It’s clear that the more our students with disabilities participate in their IEP meetings, and the more they learn to self-advocate, the greater the possibility that they will be successful when they graduate high school.  How do we as special educators encourage our students to engage in their own career planning and to self-monitor their IEP goals?

Last year the RSE-TASC and the Parent Center collaborated on an exciting new pilot project called “The Student Directed IEP.” During four two-hour sessions, ten districts learned how to encourage their students to participate in their annual review meetings. Teachers, administrators and support staff looked at evidence based practices and selected a few students from each school to work with on self-advocacy skills.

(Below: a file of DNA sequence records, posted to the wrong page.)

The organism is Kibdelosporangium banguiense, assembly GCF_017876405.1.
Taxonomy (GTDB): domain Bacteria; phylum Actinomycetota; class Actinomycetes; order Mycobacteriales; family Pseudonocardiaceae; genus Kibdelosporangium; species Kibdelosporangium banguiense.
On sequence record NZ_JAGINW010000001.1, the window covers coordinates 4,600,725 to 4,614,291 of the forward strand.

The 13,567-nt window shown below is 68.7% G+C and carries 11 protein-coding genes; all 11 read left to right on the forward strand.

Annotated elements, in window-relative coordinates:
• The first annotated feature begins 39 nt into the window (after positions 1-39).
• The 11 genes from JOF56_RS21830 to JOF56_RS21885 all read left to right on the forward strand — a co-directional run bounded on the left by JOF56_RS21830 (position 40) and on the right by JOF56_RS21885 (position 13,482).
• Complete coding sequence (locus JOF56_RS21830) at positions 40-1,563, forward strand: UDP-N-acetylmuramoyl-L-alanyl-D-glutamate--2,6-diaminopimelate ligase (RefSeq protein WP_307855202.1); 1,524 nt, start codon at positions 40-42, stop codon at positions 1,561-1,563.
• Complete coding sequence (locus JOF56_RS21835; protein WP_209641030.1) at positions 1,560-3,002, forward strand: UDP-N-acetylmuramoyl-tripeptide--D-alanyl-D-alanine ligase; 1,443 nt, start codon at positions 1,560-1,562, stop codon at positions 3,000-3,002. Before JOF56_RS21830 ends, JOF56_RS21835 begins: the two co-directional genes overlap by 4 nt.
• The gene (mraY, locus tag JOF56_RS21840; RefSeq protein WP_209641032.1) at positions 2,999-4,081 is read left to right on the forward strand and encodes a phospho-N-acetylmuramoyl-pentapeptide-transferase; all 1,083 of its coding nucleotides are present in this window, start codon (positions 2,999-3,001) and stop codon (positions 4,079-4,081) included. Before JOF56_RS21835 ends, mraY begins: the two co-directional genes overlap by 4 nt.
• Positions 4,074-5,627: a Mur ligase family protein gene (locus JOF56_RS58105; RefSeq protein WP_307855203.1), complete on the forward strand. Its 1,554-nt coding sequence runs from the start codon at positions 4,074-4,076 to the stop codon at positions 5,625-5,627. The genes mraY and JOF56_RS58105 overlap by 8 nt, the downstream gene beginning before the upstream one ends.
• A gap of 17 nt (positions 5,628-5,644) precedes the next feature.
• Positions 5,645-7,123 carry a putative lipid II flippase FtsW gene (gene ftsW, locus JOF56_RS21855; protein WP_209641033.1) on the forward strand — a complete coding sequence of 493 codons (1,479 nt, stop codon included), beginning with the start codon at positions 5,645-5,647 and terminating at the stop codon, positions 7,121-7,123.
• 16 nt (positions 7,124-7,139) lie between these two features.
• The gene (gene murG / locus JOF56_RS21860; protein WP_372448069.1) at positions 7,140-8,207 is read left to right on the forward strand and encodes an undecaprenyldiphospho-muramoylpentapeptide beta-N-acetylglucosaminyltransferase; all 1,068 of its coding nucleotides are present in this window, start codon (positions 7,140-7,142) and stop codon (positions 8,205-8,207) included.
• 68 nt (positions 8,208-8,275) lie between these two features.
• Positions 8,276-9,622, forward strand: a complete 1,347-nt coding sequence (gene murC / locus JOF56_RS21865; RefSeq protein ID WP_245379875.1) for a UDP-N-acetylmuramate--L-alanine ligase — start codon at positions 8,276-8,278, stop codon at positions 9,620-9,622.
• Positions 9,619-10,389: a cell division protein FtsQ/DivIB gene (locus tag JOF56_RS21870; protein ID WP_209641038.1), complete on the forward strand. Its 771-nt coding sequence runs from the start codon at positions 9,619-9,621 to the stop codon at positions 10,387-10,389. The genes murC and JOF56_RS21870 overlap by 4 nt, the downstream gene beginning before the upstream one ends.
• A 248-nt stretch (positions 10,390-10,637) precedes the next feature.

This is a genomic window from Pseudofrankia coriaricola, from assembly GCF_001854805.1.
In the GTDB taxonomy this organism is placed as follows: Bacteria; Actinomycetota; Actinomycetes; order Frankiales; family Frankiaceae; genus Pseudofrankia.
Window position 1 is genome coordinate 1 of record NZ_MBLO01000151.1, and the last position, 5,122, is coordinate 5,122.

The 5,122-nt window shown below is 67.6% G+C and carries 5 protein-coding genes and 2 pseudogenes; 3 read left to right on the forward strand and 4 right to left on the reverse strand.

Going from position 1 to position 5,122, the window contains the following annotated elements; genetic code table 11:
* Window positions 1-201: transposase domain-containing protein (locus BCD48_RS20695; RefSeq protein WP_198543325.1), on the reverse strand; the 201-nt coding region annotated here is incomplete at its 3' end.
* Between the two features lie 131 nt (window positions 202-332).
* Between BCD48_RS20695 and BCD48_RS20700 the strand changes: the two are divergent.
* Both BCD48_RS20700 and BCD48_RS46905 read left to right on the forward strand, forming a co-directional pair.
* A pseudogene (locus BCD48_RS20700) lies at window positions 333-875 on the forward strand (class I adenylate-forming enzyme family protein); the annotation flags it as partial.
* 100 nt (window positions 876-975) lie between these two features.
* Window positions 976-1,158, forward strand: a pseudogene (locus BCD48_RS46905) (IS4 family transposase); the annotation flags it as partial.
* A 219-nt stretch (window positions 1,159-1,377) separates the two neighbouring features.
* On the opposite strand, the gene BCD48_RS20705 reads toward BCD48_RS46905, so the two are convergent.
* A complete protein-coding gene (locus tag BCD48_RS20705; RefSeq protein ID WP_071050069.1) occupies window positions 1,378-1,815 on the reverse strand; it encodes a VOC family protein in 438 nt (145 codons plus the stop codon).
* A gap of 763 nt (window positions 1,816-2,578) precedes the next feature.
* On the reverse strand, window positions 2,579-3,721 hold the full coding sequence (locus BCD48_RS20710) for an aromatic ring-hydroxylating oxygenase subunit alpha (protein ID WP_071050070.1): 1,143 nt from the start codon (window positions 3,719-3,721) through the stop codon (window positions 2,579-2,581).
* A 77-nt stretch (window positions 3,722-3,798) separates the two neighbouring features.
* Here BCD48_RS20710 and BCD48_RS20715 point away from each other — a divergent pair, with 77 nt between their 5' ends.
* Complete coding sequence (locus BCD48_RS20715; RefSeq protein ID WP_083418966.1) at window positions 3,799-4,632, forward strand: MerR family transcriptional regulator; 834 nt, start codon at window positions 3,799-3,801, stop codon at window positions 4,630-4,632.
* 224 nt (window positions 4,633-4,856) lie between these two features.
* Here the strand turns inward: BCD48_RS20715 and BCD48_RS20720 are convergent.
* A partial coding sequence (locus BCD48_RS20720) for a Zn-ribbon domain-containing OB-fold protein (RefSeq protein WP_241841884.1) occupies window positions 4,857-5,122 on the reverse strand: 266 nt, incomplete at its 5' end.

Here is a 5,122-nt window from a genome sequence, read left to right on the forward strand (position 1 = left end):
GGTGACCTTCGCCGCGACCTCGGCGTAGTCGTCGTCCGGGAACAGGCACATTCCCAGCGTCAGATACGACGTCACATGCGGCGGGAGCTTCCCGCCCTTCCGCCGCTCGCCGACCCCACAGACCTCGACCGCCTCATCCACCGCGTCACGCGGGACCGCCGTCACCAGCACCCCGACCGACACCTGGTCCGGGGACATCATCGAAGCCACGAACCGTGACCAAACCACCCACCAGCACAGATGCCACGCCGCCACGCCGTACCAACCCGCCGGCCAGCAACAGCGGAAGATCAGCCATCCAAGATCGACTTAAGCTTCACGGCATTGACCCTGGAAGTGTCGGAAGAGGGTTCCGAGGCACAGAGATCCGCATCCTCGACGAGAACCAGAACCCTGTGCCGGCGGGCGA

The highlight of the project was when the students presented to the larger group of professionals and parents using PowerPoint and videos.  Many in the audience were quite moved as students with varying degrees of disability spoke eloquently about their strengths, their career-goals and their dreams.  One father said as he was leaving, “This was the first time in my son’s school career I got to see him in a positive light!” We are continuing to work on this project with more and more districts participating each year.  Check our Events calendar at and talk to your district administrators to see if this is an initiative your district might undertake.